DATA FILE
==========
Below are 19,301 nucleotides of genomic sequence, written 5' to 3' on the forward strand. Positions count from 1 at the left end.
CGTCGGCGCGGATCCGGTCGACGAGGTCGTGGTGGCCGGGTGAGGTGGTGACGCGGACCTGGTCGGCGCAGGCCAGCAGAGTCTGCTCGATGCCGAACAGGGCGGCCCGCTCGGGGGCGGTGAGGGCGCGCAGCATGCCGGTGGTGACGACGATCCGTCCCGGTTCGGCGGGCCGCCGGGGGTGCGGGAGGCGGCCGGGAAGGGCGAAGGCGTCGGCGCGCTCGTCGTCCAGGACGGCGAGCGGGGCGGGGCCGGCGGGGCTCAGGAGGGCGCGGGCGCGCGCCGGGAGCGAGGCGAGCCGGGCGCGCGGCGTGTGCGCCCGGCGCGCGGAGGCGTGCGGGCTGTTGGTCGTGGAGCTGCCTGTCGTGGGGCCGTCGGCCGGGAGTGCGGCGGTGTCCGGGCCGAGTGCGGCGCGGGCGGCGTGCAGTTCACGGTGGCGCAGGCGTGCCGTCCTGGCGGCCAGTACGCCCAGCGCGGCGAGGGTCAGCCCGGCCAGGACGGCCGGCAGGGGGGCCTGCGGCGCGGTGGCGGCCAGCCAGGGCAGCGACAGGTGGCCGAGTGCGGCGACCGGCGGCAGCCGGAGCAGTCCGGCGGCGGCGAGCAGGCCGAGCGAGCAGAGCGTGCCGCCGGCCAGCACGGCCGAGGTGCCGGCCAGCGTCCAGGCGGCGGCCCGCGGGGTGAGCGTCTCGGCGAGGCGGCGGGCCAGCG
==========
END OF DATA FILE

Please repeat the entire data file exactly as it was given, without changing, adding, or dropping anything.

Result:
Below are 19,301 nucleotides of genomic sequence, written 5' to 3' on the forward strand. Positions count from 1 at the left end.
CGTCGGCGCGGATCCGGTCGACGAGGTCGTGGTGGCCGGGTGAGGTGGTGACGCGGACCTGGTCGGCGCAGGCCAGCAGAGTCTGCTCGATGCCGAACAGGGCGGCCCGCTCGGGGGCGGTGAGGGCGCGCAGCATGCCGGTGGTGACGACGATCCGTCCCGGTTCGGCGGGCCGCCGGGGGTGCGGGAGGCGGCCGGGAAGGGCGAAGGCGTCGGCGCGCTCGTCGTCCAGGACGGCGAGCGGGGCGGGGCCGGCGGGGCTCAGGAGGGCGCGGGCGCGCGCCGGGAGCGAGGCGAGCCGGGCGCGCGGCGTGTGCGCCCGGCGCGCGGAGGCGTGCGGGCTGTTGGTCGTGGAGCTGCCTGTCGTGGGGCCGTCGGCCGGGAGTGCGGCGGTGTCCGGGCCGAGTGCGGCGCGGGCGGCGTGCAGTTCACGGTGGCGCAGGCGTGCCGTCCTGGCGGCCAGTACGCCCAGCGCGGCGAGGGTCAGCCCGGCCAGGACGGCCGGCAGGGGGGCCTGCGGCGCGGTGGCGGCCAGCCAGGGCAGCGACAGGTGGCCGAGTGCGGCGACCGGCGGCAGCCGGAGCAGTCCGGCGGCGGCGAGCAGGCCGAGCGAGCAGAGCGTGCCGCCGGCCAGCACGGCCGAGGTGCCGGCCAGCGTCCAGGCGGCGGCCCGCGGGGTGAGCGTCTCGGCGAGGCGGCGGGCCAGCG